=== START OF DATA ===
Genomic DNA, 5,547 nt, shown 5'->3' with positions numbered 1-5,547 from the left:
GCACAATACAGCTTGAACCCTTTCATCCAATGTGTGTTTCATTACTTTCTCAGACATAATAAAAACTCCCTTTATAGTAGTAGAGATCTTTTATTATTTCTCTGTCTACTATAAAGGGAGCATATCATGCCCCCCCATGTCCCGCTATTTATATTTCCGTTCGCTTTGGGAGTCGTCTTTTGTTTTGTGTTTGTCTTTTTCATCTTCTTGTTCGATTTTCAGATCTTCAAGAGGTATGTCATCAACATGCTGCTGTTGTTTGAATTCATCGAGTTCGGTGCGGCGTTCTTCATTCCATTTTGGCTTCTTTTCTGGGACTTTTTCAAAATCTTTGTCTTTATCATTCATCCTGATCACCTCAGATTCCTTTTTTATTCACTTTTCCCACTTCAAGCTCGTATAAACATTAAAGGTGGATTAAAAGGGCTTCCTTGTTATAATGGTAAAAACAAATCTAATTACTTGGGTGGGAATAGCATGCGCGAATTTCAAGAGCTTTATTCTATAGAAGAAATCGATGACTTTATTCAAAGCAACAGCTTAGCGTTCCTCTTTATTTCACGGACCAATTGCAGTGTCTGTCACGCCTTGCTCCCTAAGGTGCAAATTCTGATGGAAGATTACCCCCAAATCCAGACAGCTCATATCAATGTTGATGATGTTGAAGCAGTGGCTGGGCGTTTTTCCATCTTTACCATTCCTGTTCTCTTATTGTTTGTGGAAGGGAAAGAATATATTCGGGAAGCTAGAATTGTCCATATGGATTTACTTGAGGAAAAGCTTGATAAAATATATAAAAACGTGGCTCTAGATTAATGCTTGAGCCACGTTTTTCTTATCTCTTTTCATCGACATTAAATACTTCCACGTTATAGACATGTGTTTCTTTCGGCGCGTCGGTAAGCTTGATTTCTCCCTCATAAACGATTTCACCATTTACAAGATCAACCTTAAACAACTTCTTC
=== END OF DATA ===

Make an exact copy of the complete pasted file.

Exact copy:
Genomic DNA, 5,547 nt, shown 5'->3' with positions numbered 1-5,547 from the left:
GCACAATACAGCTTGAACCCTTTCATCCAATGTGTGTTTCATTACTTTCTCAGACATAATAAAAACTCCCTTTATAGTAGTAGAGATCTTTTATTATTTCTCTGTCTACTATAAAGGGAGCATATCATGCCCCCCCATGTCCCGCTATTTATATTTCCGTTCGCTTTGGGAGTCGTCTTTTGTTTTGTGTTTGTCTTTTTCATCTTCTTGTTCGATTTTCAGATCTTCAAGAGGTATGTCATCAACATGCTGCTGTTGTTTGAATTCATCGAGTTCGGTGCGGCGTTCTTCATTCCATTTTGGCTTCTTTTCTGGGACTTTTTCAAAATCTTTGTCTTTATCATTCATCCTGATCACCTCAGATTCCTTTTTTATTCACTTTTCCCACTTCAAGCTCGTATAAACATTAAAGGTGGATTAAAAGGGCTTCCTTGTTATAATGGTAAAAACAAATCTAATTACTTGGGTGGGAATAGCATGCGCGAATTTCAAGAGCTTTATTCTATAGAAGAAATCGATGACTTTATTCAAAGCAACAGCTTAGCGTTCCTCTTTATTTCACGGACCAATTGCAGTGTCTGTCACGCCTTGCTCCCTAAGGTGCAAATTCTGATGGAAGATTACCCCCAAATCCAGACAGCTCATATCAATGTTGATGATGTTGAAGCAGTGGCTGGGCGTTTTTCCATCTTTACCATTCCTGTTCTCTTATTGTTTGTGGAAGGGAAAGAATATATTCGGGAAGCTAGAATTGTCCATATGGATTTACTTGAGGAAAAGCTTGATAAAATATATAAAAACGTGGCTCTAGATTAATGCTTGAGCCACGTTTTTCTTATCTCTTTTCATCGACATTAAATACTTCCACGTTATAGACATGTGTTTCTTTCGGCGCGTCGGTAAGCTTGATTTCTCCCTCATAAACGATTTCACCATTTACAAGATCAACCTTAAACAACTTCTTC